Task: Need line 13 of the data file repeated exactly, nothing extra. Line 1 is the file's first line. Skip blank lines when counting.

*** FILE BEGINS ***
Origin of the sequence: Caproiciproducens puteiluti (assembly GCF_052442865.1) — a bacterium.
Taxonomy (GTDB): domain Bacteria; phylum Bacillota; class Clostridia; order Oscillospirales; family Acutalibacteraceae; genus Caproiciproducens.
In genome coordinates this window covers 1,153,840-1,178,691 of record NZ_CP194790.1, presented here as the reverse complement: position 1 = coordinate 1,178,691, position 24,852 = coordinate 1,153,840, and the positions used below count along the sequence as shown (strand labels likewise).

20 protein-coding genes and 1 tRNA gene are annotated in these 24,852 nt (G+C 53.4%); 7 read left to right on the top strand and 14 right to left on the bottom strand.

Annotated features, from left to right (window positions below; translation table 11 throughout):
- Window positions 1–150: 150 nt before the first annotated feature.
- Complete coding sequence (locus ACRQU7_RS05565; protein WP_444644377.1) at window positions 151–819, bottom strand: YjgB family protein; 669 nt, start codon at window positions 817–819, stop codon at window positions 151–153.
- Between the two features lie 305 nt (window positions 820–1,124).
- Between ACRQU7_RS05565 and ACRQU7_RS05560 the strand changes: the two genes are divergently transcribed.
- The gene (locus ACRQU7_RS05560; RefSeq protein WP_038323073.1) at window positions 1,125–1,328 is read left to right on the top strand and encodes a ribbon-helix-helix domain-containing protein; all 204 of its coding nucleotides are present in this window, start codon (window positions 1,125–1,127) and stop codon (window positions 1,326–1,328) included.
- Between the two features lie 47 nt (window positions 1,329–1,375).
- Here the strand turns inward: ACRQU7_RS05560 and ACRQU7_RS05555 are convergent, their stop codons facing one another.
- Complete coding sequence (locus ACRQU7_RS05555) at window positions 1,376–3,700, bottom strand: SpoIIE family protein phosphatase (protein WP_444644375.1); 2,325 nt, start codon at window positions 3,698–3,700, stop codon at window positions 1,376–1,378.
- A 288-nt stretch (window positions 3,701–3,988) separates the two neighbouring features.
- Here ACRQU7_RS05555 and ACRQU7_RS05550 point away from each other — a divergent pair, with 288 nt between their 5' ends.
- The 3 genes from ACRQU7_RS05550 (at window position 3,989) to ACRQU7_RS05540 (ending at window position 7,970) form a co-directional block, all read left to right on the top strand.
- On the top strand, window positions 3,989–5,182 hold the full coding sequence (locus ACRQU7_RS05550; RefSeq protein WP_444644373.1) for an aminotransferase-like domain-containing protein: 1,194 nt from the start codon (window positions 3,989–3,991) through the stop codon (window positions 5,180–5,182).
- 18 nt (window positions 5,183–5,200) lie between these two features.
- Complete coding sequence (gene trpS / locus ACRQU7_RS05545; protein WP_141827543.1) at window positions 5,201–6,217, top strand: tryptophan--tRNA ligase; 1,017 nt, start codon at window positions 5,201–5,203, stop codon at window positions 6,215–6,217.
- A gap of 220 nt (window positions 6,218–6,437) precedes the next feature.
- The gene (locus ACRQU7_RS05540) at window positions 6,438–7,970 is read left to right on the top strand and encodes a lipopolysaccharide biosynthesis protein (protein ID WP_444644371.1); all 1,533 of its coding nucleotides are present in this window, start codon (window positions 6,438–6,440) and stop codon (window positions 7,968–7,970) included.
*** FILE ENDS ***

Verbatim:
- Complete coding sequence (locus ACRQU7_RS05555) at window positions 1,376–3,700, bottom strand: SpoIIE family protein phosphatase (protein WP_444644375.1); 2,325 nt, start codon at window positions 3,698–3,700, stop codon at window positions 1,376–1,378.